COVID-19 testing ramps up across the Tri-Counties
It can be hard to know who has or has had the coronavirus.
Testing sites across the Tri-Counties are working to shed light on that and help figure out how prevalent the virus is and has been in the region.
Ventura County is pushing the most resources into determining how deep the virus has spread in the community. The county had more than 1,000 active cases of coronavirus at press time, and has more than a dozen testing sites people can go to, including four drive-up testing sites.
Testing is free for county residents, regardless of health insurance. Some sites, like the ones at the Oxnard Performing Arts Center, the Thousand Oaks Library’s Newbury Park Branch and urgent care locations, ask people to make appointments before they go. But others, like the drive-up testing sites, don’t require it.
Ventura County is also investigating how many people in the region have coronavirus antibodies. The study is a collaboration between many different groups, including Ventura County Healthcare Agency, Oxnard Fire Department, Dignity Health St. John’s Hospital, California Lutheran University’s Center for Economic Research and Forecasting, the Ventura County Community Foundation and UCLA. Together, the groups are testing at 10 sites over the course of two weeks.
Matthew Fienup, CERF’s executive director, said the sites were chosen carefully to make it easier for low-income people to access them. The county had done more than 8,000 tests as of June 30, and hopes to do a total of 60,000 in this round of testing.
“The response from the community has been overwhelming,” Fienup said. “There is a tremendous hunger for this information.”
While the study includes random elements, which involves calling specific households and convincing them to get tested, the county is also focusing testing on some demographics. First responders, farmworkers and people at long term care facilities are being purposefully over-tested.
People in those groups are either more vulnerable to the virus — like farmworkers or people at care facilities — or are much more likely to be exposed to it in the course of their work, like first responders. By collecting as much data about these groups and how the virus is spreading in these communities, Fienup is hoping to give policy makers a better understanding of how to move forward.
“The goal is to protect vulnerable groups while at the same time keep as much of the economy open as possible,” Fienup said.
The study will also help answer questions about the virus that the scientific community is still unclear about, like the extent of immunity. There will be a second round of testing in September, and everyone who tests positive for COVID-19 antibodies in this round will be retested then, to see if the immunity is still there and to what degree.
While Ventura County is being the most proactive about testing, antibody testing is also available in Santa Barbara County through private labs and urgent care centers. Those tests are not free, and costs vary depending on health insurance coverage. Private tests are also available in San Luis Obispo County, but the county is also positioning itself to offer antibody testing when FDA approved tests are available.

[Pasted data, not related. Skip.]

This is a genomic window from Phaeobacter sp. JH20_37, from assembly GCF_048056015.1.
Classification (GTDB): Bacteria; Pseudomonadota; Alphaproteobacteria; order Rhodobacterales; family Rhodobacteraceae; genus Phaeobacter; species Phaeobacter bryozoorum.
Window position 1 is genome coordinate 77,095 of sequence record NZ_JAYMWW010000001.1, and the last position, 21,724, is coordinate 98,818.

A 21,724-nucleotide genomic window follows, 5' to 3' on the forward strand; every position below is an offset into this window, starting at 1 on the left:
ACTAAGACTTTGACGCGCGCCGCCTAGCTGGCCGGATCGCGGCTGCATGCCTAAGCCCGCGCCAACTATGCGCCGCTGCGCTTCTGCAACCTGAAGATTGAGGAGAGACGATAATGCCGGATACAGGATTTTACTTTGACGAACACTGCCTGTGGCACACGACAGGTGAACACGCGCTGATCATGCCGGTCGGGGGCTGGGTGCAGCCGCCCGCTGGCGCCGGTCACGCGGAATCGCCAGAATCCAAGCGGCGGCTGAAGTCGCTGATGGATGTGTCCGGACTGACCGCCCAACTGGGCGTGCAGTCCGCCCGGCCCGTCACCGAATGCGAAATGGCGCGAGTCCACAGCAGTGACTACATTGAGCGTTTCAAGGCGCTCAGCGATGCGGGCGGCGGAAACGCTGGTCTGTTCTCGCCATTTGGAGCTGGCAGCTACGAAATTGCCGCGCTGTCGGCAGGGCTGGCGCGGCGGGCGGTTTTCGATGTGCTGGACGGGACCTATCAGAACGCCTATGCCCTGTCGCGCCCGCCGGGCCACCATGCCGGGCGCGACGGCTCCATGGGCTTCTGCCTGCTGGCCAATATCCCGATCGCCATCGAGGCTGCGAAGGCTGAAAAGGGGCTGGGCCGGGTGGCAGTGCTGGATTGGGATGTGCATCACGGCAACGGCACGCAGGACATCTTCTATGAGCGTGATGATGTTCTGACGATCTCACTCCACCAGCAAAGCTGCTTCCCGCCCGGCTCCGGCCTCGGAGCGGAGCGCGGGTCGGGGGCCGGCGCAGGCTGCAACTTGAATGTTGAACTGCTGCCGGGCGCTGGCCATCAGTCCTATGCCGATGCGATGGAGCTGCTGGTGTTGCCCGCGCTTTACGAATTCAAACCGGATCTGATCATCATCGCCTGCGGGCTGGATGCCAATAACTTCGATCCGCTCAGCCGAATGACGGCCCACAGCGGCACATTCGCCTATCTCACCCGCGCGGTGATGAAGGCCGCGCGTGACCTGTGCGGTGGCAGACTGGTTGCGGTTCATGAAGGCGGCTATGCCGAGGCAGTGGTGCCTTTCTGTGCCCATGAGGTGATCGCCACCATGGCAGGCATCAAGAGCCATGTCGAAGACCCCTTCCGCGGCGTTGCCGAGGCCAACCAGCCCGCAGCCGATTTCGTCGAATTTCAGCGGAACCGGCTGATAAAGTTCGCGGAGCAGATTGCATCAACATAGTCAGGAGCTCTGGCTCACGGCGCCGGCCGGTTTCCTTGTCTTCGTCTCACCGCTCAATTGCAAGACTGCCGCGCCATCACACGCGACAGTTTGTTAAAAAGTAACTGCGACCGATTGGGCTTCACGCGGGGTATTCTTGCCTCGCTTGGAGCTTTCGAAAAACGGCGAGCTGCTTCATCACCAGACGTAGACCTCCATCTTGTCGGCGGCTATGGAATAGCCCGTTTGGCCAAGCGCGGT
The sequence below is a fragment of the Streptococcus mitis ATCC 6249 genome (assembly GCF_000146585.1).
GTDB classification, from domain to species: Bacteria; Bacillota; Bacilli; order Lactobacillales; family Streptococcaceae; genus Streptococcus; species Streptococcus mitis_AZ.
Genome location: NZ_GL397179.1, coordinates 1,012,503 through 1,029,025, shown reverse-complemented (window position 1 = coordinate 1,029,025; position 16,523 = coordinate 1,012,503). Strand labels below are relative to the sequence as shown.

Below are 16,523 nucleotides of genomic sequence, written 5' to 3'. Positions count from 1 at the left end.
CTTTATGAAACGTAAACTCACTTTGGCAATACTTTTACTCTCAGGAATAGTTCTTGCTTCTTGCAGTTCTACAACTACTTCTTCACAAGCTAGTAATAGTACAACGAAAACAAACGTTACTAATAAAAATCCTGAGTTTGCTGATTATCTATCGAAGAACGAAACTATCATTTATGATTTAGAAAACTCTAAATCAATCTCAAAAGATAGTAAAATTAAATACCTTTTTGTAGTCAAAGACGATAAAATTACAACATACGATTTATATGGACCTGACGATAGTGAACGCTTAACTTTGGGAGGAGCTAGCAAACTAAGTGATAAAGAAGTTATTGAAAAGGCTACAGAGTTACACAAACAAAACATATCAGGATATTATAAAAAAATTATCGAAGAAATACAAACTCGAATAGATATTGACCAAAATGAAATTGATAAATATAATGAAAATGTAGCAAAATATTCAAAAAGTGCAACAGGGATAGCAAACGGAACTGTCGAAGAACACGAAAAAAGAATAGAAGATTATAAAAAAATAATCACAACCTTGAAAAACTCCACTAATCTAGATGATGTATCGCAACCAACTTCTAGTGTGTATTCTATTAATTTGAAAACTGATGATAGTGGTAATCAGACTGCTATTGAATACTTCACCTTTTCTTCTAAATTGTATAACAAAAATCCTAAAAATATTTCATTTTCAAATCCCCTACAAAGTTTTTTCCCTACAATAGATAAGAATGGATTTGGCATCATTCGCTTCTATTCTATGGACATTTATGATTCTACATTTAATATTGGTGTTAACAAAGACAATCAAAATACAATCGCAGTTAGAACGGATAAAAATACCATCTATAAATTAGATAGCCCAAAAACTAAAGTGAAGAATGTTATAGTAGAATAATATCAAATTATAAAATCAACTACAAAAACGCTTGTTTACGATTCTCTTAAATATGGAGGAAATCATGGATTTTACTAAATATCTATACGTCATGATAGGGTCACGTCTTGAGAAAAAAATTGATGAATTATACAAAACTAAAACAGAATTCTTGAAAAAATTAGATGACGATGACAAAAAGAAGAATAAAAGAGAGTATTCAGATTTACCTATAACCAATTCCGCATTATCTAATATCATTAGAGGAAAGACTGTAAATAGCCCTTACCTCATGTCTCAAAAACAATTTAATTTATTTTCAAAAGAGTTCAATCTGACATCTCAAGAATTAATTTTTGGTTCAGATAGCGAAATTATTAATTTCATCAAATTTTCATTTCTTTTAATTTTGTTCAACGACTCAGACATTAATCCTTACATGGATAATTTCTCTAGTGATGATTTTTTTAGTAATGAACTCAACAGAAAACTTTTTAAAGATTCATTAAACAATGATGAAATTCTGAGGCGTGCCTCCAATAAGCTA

Santa Barbara and SLO County residents who want to check if they currently have the virus can use testing sites in both counties. For Santa Barbara County residents, there are three community-based testing sites, which people have to make appointments for, in Santa Maria, Santa Barbara and Buellton. In SLO County, there are two permanent community-based testing sites, including one in Grover Beach and one in San Luis Obispo, but there’s an additional pop-up location that moves on a weekly basis.
In both Santa Barbara and SLO counties, community testing is by appointment only. People don’t need to be sick to make an appointment at a community testing site, and the tests don’t cost people anything. Those with insurance will have their insurance provider billed, but for people without insurance the state of California will cover the cost.
If someone does test positive for COVID-19, they’ll get a call from their county’s Public Health Department informing them of the results. The official will walk the resident through the initial response, such as informing people they’ve had close contact to, helping them access care and services and telling them how to avoid spreading the disease to other people.
Dr. Penny Borenstein, the SLO County public health officer, emphasized how important testing and contract tracing is in a June 24 press briefing.
“We are looking to identify people who may be harboring the infection who have not yet become infected or are able to spread it to others,” Borenstein said. “So once we identify those individuals who are contacts, we are in communication with them.”
She also warned against scammers calling and claiming to be contract tracers.
“So if anyone claims to be a contract tracer is asking about your immigration status, is asking for your Social Security number, asking for any type of payment, you can be sure you’re not hearing from your local public health department and that you need to report that as a scam to law enforcement,” Borenstein said. “Contract tracers are really there to help you with your household needs during a time of isolation or quarantine.”
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